Over the past few days, ancient astronaut theorist and Ancient Aliens star Giorgio Tsoukalos has been tweeting about ancient astronauts and atheism. Tsoukalos wants his readers to know that “there are no gods,” only aliens. For him “God” is merely the “cosmic force” or “the universe” as a whole. This would seem to contradict other ancient astronaut theorists, especially Erich von Däniken, who has always been quick to emphasize that the aliens were false gods, distinct from the true God worshiped by his readers.
Interestingly, Von Däniken emphasized in his 1974 Playboy interview that “I’m definitely sure that Jesus had nothing to do with astronauts,” while Tsoukalos echoed the sentiment: “Where did I EVER say, insinuate or suggest that Jesus was an alien?” The difference, though, is that Tsoukalos apparently disclaims von Däniken's stated belief in a personal God.
But Tsoukalos’ deistic or atheistic views are very different from the views presented in Ancient Aliens S03E14 “Aliens and the Undead.” There David Childress told us that after we die our souls join the aliens on other worlds: “With our death, our passing from this existence, we are going to this other world.” Similarly, Andrew Collins added: “At the point of death, we may find ourselves at the other end of the universe.” The aliens, the ancient astronaut theorists claim, are trans-dimensional beings who can move from dimension to dimension, interacting with human souls at a quantum energy level beyond the human.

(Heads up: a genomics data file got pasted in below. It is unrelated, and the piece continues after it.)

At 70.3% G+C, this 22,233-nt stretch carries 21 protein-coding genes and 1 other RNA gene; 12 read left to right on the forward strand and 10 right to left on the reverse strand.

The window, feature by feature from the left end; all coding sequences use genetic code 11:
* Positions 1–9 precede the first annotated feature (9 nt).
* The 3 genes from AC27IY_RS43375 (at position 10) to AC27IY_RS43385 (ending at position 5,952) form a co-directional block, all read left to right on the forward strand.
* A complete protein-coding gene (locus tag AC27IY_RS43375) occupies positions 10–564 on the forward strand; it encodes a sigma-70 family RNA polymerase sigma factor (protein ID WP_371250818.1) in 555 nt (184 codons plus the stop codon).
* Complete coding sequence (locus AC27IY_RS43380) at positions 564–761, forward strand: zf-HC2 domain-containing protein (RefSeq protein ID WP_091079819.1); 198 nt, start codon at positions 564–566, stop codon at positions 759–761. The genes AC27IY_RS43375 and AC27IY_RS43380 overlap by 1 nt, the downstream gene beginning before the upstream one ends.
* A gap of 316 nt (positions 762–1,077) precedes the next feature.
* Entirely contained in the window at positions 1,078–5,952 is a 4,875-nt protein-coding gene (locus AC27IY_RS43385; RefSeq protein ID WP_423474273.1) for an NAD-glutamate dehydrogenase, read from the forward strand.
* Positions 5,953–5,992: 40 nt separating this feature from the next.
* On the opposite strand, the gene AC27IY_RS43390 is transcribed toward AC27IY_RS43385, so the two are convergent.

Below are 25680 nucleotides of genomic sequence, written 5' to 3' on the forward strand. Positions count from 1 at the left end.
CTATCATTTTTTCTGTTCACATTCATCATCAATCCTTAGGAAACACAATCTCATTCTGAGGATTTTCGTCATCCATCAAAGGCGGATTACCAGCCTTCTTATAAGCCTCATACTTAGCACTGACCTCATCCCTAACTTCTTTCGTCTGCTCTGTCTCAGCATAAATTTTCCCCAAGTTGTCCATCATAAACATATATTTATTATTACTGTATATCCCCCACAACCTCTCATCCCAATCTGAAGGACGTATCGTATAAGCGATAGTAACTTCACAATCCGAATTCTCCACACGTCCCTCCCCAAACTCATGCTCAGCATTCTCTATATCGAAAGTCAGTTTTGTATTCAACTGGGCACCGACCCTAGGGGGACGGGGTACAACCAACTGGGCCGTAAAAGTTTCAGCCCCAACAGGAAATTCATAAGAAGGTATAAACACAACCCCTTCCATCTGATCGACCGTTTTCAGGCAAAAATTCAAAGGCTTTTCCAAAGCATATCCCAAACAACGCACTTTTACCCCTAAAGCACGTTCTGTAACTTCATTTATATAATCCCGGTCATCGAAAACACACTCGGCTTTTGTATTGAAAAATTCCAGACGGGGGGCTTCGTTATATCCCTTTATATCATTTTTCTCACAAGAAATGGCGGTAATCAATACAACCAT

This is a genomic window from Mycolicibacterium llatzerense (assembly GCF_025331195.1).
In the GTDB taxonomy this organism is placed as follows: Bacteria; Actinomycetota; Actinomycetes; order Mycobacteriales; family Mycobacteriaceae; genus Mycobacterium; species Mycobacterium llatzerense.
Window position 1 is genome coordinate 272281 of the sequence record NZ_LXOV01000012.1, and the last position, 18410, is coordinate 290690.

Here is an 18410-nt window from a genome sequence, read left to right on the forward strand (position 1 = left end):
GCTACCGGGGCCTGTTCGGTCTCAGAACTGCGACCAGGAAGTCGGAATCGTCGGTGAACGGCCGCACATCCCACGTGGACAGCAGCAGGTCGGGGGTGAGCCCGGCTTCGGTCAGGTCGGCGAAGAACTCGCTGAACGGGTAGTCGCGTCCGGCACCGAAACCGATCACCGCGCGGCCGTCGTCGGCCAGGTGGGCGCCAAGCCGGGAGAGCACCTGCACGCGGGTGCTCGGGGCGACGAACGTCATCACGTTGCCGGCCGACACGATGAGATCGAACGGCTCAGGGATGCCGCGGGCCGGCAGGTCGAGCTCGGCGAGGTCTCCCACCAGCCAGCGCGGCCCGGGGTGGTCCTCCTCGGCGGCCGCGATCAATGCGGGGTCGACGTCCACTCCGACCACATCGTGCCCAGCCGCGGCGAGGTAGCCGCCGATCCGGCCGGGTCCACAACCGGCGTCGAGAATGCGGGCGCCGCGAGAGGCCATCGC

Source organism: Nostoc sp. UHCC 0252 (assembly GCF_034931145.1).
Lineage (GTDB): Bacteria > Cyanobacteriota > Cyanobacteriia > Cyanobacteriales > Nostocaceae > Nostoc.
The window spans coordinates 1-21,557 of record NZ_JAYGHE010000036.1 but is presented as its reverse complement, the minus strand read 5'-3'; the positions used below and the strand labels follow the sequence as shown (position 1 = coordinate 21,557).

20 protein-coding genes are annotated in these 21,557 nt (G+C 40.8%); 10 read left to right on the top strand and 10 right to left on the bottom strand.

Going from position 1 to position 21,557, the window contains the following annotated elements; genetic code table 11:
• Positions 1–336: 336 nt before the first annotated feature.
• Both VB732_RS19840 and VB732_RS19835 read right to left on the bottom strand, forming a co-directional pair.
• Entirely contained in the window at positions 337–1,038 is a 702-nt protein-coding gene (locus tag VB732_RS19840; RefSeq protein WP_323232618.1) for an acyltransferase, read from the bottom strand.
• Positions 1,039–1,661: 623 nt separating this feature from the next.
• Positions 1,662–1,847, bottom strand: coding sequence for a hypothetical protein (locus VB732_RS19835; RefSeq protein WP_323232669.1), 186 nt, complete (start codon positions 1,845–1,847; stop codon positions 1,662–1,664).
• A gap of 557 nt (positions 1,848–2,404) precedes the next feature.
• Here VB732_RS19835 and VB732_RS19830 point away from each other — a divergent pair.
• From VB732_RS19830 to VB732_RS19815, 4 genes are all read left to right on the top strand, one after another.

As I wrote in my review of the episode,
If we follow this line of reasoning, we end up at the position of Richard Dawkins, who told the New York Times last year that he could envision aliens that had evolved into beings indistinguishable from gods.
Of course, this is what Lovecraft imagined nearly a century ago, with his Old Ones who existed outside of our dimension, wielded the powers of gods, but had evolved like any other creature.
But since the pagan gods were believed to have been born (they were not always extant), to have lived on earth, and sometimes even to have died before taking up residence on another plane, what, precisely, is the difference between a “god” and an “alien visitor”—other than their nonexistence? And if we cannot distinguish between an alien and a god in a meaningful way, why should we propose the existence of aliens to explain the gods? Tsoukalos doesn’t believe in the Judeo-Christian God, or that Jesus was an alien. If their divinity is admittedly fictional, by what right do we then deny the same imaginative status to Viracocha, Quetzalcoatl, and Nommo?
In short: If Jesus wasn’t an alien, why would any other god be one?
I am an author and researcher focusing on pop culture, science, and history. Bylines: New Republic, Slate, etc. There's more about me in the About Jason tab.
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